Everybody knows that each piece of a defense affects the others. And it is more than fair to say - especially in the second half of the Eagles' win last Sunday over Baltimore - that the pass rush took over in a significant way, not so much in sacks but in relentless annoyance, and that everyone else on that side of the ball benefited as a result.
But it works both ways. The truth is that the Eagles generated a ton of pressure last season - their 50 sacks tied for the NFL lead - and we did not witness coverage like this. The truth also is that solid initial coverage forces a quarterback to start considering second and third options and turns pass rushers into wildebeests.
So far, Dominique Rodgers-Cromartie and Nnamdi Asomugha have pressed receivers at the line of scrimmage, and played a good amount of man-to-man, and competed like crazy. Rodgers-Cromartie can fly. Asomugha is more physical, more about using his hands. The rookie third corner, Brandon Boykin, is smart beyond his experience and has great recovery speed and leaping ability. And the whole package has neutered the wideouts of two teams now, the Browns and Ravens.
Neutered: 12 catches combined for opposing wideouts, 12 catches in two games for a total of 170 yards.
It was six catches thrown by the inexperienced Brandon Weeden and six catches thrown by the championship-caliber Joe Flacco. When viewed as a percentage of passes thrown, only 14 percent of them were completed to wide receivers. This is a very, very low number.
Here are some comparisons:
Eagles. . . 12 14%
Giants. . . 25 44%
Cowboys. . . 20 38%
Redskins. . . 22 25%
NFL Avg.. . . 23 34%
It is quite low compared to the rest of the league. It is quite low compared to what the Eagles did last season, when they had Asomugha pressing on one side and Asante Samuel playing soft on the other side and Rodgers-Cromartie spinning himself into the ground in the slot.
Rodgers-Cromartie said Wednesday what he has been saying all summer - that getting out of the slot and back to his natural position has made the difference. "It's all about being outside," he said.
This week, the theory gets tested by Rodgers-Cromartie's old teammate, Larry Fitzgerald. People will spend the week talking about how Rodgers-Cromartie was traded for Cardinals quarterback Kevin Kolb, and doing that transactional analysis. But, assuming they spend a decent amount of time matched up, the Fitzgerald/Rodgers-Cromartie comparison would seem to be much more important.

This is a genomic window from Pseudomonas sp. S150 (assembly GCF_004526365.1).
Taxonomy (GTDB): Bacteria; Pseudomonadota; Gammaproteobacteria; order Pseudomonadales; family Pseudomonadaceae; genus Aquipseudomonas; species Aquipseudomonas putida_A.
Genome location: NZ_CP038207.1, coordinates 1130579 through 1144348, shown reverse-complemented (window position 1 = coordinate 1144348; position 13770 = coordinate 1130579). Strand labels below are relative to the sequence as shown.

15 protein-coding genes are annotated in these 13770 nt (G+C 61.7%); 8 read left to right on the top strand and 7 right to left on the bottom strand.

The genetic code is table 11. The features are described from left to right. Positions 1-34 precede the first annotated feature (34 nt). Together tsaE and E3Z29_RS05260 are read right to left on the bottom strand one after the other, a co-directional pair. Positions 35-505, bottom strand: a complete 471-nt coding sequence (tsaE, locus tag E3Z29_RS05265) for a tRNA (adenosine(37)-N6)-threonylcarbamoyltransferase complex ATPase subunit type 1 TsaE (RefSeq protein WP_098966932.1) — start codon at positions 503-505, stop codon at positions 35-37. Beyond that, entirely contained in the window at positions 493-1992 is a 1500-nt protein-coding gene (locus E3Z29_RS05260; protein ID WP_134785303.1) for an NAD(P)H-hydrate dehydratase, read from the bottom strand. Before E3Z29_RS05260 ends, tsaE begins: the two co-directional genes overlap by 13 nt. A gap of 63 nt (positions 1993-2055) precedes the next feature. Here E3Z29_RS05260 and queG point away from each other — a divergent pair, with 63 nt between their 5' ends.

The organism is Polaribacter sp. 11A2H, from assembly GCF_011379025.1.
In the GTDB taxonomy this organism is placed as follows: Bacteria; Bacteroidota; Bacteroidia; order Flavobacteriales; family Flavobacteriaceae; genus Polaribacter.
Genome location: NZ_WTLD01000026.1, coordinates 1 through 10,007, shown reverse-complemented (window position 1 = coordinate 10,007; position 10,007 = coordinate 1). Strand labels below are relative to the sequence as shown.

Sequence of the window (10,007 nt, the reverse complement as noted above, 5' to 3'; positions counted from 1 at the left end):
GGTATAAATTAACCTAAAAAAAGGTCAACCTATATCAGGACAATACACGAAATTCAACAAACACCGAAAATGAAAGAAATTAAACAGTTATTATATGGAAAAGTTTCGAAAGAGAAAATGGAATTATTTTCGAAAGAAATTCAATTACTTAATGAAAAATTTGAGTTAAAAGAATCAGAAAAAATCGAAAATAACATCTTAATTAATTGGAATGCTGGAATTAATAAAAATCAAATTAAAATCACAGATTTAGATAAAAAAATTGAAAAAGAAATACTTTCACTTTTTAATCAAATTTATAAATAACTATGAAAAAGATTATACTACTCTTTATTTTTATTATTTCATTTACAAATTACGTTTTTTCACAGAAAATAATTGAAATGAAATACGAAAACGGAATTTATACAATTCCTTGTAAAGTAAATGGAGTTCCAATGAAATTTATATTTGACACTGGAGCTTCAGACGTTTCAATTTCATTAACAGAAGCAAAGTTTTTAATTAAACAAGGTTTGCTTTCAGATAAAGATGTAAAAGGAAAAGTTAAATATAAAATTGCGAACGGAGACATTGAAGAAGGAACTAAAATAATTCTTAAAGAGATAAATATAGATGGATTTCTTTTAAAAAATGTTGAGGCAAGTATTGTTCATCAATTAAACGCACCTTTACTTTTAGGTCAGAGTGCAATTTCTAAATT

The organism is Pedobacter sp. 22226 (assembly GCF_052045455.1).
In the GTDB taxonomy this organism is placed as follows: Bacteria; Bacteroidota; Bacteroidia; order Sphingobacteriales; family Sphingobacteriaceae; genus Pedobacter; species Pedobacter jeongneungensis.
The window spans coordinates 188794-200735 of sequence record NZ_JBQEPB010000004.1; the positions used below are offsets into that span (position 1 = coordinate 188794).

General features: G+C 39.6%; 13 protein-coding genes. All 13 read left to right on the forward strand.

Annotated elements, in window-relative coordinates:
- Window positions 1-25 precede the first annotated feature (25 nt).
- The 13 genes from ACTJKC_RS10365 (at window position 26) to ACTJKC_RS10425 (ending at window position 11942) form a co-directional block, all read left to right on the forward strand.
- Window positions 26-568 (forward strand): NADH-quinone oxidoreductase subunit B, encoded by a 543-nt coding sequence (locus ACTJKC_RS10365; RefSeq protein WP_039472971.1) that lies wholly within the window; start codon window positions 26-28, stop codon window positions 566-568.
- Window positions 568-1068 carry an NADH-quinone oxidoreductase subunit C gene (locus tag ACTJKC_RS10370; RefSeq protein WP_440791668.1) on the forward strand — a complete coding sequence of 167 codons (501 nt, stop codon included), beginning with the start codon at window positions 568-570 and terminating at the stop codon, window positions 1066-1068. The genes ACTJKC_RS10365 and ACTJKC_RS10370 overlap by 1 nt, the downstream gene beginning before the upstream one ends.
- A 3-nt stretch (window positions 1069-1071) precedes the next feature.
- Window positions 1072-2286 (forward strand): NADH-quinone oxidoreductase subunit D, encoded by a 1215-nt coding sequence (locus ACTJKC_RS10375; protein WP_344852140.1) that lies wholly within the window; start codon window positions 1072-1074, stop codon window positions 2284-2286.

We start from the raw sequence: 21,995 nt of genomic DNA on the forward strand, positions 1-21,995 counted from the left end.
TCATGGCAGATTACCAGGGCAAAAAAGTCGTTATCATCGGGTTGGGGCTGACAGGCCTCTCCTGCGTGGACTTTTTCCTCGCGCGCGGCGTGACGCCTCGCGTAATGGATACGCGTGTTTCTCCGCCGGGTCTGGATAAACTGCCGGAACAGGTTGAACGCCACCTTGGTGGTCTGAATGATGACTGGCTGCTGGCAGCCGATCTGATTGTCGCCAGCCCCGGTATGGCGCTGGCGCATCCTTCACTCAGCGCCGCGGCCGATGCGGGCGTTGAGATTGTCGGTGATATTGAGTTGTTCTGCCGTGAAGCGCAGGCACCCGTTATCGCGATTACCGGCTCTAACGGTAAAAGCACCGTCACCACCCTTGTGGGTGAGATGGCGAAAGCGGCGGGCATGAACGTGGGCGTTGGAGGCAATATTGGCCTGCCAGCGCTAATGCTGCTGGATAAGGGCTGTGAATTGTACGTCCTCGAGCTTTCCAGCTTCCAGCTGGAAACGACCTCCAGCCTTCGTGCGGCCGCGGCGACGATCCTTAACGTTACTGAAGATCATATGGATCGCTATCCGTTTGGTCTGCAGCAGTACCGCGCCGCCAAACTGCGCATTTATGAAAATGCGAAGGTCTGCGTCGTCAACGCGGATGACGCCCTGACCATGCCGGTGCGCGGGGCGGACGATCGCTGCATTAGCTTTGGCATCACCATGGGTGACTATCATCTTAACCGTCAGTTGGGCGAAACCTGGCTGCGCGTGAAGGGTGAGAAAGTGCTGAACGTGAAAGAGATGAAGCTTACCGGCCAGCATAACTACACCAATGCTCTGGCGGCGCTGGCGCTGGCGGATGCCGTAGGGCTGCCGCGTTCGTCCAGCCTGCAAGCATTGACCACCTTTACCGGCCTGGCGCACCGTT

From his viewpoint, Rodgers-Cromartie said concentration is the most important thing against his old team because "you know that they know how to attack you."
As for Fitzgerald, he said, "He's the same. They're going to force the ball to him. They're really going to get him. He's like the first, second and third option, so you know he's going to get the ball. The main thing is, just keep tight coverage on him and have the d-line go out there and do what they do."
Last week, New England held Fitzgerald to only one catch for 4 yards. Afterward, he proclaimed Patriots coach Bill Belichick to be the all-time football genius of the universe, or something.
"He's just a great player," Eagles coach Andy Reid said. "There's no better way of putting it. He's one of the top players in the National Football League. I think he'll go down, when it's all said and done, as one of the top receivers to ever play the game. He loves to play, great attitude, strong, and physical. He has great hands."
It is kind of early yet for NFL stats. Two weeks really are just a blip. But if the Eagles can keep this up for 2 more weeks - with Fitzgerald in Sunday's game, and the Giants' Victor Cruz and Hakeem Nicks in the following game - this really will be something.
Oh - and if they can keep the handcuffs in place, the Eagles likely will be 4-0.
Contact Rich Hofmann at email@example.com. Follow him on Twitter @theidlerich. Read his blog at philly.com/TheIdleRich, or for recent columns go to philly.com/RichHofmann.